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Superintendent Terry Dade Calls School District a Family That Will Unite Behind Student Achievement

Patti Singer

RCSD Superintendent Terry Dade answers questions from the media on May 29, 2019.
Photo by Patti Singer/Minority Reporter

In his first news conference as superintendent of the Rochester City School District, Terry Dade repeatedly used the phrases “one Rochester family” and “move our district forward.”

Dade’s official start date is July 1, but he spent a couple of days in late May in Rochester basically in constant meetings. One person he said he hadn’t yet talked to was Mayor Lovely Warren, who has been critical of how the district operates.

On May 29, the day the district introduced Dade to the media, Warren used the city’s mayor’s office Facebook page to post a plea for families to contact their state representatives to support the Education Department plan to “fix” Rochester schools. The video featured children and adults calling for change, and the mayor urged Rochester residents to seize this “last best chance to make our city schools beacons of hope.”

The post went up at 8:10 p.m., according to a time stamp on the page. About six hours earlier, the first question Dade faced was about his reaction to talk of state takeover that has escalated since he was named superintendent.

“I was hired by the school board to do one job and that was to provide the leadership necessary to make sure our students are getting the education they deserve. That hasn’t changed. I’m going to stay absolutely focused on that as our mission, no matter what is going on above and beyond what I can control. My job has not changed, and that is to provide the leadership necessary to move this district forward.

Here are excerpts from the approximately 15-minute news conference, edited for space and clarity:

In light of talk about state control of the district, how do you feel about potentially relinquishing control, and are you concerned that the people who hired you may not end up working with you?

I believe that no matter who would be in that position would still have the confidence in me and my skill set to unite all of us as partners in this work. I’m not going to get into hypotheticals with a plan that has not been developed. … I have made a strong, strong commitment to the families and students here to do what is within my control. That is looking with laser-like focus on teaching and learning … and advocating with business partners and engaging our community and families as partners to move the district forward.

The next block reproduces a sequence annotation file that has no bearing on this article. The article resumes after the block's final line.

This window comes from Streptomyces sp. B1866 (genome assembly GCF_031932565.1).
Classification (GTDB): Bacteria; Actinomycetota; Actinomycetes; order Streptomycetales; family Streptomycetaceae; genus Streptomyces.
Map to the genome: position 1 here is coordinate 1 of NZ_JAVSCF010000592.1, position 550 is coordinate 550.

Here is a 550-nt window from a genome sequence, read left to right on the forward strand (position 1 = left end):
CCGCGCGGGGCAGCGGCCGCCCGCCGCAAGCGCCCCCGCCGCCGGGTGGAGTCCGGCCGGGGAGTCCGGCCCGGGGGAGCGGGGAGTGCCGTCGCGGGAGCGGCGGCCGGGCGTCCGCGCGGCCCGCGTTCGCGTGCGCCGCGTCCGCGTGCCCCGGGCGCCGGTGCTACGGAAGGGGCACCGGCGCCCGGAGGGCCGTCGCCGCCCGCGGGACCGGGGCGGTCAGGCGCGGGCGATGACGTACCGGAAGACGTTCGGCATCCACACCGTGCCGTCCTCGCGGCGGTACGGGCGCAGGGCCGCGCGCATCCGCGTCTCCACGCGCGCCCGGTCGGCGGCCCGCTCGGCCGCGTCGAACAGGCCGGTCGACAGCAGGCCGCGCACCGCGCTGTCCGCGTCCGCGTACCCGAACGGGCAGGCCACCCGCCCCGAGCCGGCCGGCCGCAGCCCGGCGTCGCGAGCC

Where do you want to make the biggest immediate impact?

There will be zero doubt that the number one thing I want to change right away is the narrative (in the district). It will be one Rochester family under my leadership. This work is too challenging and complex to think that there’s going to be only one person or one entity that’s going to be able to provide the outcomes for our students (that are) necessary. … The narrative is definitely going to change as we more forward, highlighting exceptional teachers in our schools every single day (and) the amazing work of our students.

You use word family in refer to the district. How do you plan to change a school board that has been characterized as dysfunctional?

All of us come from families and families argue, disagree, have differences of opinion behind closed doors. But there’s no one that can tell me that families do not emerge looking out for the best interests of their kids and their families. That’s what I hope to bring to Rochester. That we we will disagree on a variety of points. … How we react in public, our behavior is what we hope our student will emulate. … My expectation is that no matter what types of disagreements we might have as a Rochester family, when we emerge from any kind of discussion, we’re speaking with one voice. Our families deserve that, our students deserve that.

What did you learn from the community forums?

I definitely had a sense from the community that we’re ready for someone to come in an and reengage us as partners in this work. Rather than someone coming and telling us what we need to do, we’re looking for someone who is going to work with us and really listen deeply to our wants and needs and hopes and dreams for our students and truly engage our community, business partners in that work moving ahead.

The other thing I took away, when I think of community engagement, it’s not a one-time instance. There’s not a date that I’ll put on the calendar with one event and expect everyone to say based on this one experience (the district) really engaged parents. What I’ll be looking for is more of a portfolio of how we’re going to engage our community over the course of the year. Some of that might be coming to an event at central office. Others have to be out in the community, engaging parents where they are.

What is your reaction to the report by Distinguished Educator Jaime Aquino?

It really took a holistic view of what we need to do as a family to move the district forward. My concern and my next step is how do you make that actionable. … My job is to make the complex elegantly simple. How do we digest all those pieces. (We’ll) take a look at where we are .. .and come up with strategic plan over the next three to five years of how we’re going to go about putting those components into goal-based steps. … I don’t want to continue to have this churn of is our plan going to change in the next year, but really going into the next three to five years, where we’re going to get to as a district.

Read: Why Terry Dade wants to lead Rochester’s schools.

This story has been updated.